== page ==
Edited By Anindita Banerjee and Sonja Fritzsche
The first collection of its kind, this anthology documents a radically different geography and history of science fiction in the world. Western, specifically Anglo-American, SF is not the only hub of the global trade of alternative realities and futures. Rather it is but only one of several competing flows and circuits of distribution, contacts, influence, translation, adaptation, and collaboration, across space and time. The essays collected here focus on arguably the biggest and most influential of those competing hubs: the socialist world and its extensive cultural networks across the global South and East. Written by scholars from around the world, the chapters address the «other» transatlantic of the Caribbean, Latin America, African America, and the Soviet Union; the surprising multitude of transnational networks behind the Iron Curtain; and asymptotic and subterranean discourses across Russia, India, and China. Science Fiction Circuits of the South and East is intended for scholars, students, and fans interested in science fiction, popular culture, comparative literature, film studies, postcolonialism, techno-science, translation studies, and the literature and cultures of China, Cuba, Germany, India, Mexico, Poland, and Russia.
6 Naming the Future in Translations of Russian and East European Science Fiction (Sibelan Forrester)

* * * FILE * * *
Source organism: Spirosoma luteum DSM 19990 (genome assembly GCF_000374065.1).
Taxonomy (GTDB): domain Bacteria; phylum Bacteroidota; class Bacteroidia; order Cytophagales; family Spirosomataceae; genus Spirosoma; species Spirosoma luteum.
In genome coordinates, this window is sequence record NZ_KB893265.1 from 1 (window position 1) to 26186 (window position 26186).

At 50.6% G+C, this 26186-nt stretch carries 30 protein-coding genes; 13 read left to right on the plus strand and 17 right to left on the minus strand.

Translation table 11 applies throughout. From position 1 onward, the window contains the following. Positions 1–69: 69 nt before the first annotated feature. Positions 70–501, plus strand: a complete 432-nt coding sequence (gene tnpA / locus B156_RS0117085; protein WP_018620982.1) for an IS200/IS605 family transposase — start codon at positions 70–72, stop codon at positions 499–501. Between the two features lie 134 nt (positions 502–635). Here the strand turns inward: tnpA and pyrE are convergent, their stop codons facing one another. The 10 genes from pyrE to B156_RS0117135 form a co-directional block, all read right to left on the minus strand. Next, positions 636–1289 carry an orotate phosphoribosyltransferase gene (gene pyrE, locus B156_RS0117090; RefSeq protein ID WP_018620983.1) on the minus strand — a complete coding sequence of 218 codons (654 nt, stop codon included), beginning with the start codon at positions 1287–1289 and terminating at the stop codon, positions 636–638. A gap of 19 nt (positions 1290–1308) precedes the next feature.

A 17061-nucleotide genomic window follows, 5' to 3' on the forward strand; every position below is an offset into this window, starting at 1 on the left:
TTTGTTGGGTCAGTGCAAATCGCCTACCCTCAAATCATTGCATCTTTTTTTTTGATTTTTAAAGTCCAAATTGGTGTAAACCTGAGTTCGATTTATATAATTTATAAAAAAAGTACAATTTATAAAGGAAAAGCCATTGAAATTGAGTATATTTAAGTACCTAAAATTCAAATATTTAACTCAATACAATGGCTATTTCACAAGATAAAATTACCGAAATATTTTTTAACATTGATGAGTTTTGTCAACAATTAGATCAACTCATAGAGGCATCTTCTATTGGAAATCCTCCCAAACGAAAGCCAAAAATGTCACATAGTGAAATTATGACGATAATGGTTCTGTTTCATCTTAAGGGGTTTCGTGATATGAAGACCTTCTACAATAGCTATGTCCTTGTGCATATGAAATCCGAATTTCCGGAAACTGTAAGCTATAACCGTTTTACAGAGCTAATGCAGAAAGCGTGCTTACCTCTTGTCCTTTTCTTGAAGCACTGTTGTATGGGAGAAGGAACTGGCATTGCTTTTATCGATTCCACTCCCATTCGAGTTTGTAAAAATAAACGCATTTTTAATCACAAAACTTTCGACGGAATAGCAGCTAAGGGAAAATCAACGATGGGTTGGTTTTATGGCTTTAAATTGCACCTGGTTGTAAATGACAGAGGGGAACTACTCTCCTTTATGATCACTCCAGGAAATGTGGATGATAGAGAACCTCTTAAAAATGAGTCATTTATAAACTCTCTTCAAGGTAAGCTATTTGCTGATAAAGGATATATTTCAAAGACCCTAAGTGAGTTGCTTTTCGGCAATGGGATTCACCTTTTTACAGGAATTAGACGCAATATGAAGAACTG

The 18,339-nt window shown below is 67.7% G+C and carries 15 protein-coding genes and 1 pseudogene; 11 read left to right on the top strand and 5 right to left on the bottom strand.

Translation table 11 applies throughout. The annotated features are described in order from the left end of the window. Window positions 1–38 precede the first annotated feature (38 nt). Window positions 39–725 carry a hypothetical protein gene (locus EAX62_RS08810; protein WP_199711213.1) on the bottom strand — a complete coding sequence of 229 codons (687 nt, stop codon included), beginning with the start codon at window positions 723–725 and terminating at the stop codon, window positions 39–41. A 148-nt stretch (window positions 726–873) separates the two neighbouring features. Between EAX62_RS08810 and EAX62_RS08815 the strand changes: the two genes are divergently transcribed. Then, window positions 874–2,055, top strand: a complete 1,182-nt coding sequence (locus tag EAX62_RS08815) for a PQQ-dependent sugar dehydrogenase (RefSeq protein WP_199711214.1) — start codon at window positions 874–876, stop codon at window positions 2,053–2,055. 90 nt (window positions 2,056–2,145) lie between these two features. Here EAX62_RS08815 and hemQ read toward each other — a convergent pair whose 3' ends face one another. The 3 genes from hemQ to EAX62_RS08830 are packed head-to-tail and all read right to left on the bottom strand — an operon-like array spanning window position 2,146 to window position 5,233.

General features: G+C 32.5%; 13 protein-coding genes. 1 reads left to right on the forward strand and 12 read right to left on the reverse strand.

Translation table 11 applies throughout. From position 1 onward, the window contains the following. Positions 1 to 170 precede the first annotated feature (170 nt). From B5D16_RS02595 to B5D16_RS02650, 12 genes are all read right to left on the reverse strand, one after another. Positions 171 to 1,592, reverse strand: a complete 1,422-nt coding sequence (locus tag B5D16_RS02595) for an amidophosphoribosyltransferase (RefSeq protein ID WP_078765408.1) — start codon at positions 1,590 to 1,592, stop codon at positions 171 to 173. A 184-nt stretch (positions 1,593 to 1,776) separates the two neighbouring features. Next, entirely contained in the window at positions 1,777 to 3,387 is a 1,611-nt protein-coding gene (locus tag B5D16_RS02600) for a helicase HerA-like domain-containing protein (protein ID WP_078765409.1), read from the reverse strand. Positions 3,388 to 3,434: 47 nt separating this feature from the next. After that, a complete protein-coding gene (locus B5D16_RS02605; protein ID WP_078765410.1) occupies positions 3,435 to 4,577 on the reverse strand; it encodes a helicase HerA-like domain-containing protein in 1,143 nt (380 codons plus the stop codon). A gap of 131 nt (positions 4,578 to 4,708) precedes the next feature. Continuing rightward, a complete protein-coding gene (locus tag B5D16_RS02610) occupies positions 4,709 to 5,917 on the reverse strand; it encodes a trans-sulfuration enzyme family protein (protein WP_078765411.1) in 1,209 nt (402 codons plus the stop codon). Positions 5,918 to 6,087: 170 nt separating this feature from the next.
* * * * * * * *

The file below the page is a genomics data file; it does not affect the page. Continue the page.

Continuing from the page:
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6 Naming the Future in Translations of Russian and East European Science Fiction
Science fiction is the ultimate defamiliarizing verbal genre, uniquely well suited not only to imagining space exploration or embodying new trajectories for science and technology, but first and foremost to envisioning new ways of organizing social and political entities.1 Even works that lack encounters with sentient aliens provoke a confrontation between self and other as readers meet characters from remote times and places or alternative and very different presents. This article examines one factor among the ways SF2 creates worlds different from our own: the use of personal names to convey information about international, transnational or post-national groups and societies in the future, and the way these names have been or could be rendered in English translation.
Some works considered here predate the Second World War, but most were written during the great boom in Soviet and East European SF that began a few years after Stalin’s death. The “Thaw” of the late 1950s and early 1960s restored confidence in the promise of a bright socialist future, at least temporarily and at least among members of the technical intelligentsia who formed much of SF’s readership and provided most of its authors. SF in general tends to drop the national traits that mark the modernist novel and replace them with international futures, mobilizing persistent ← 165 | 166 → tokens of nationality such as names to point out this internationalization...
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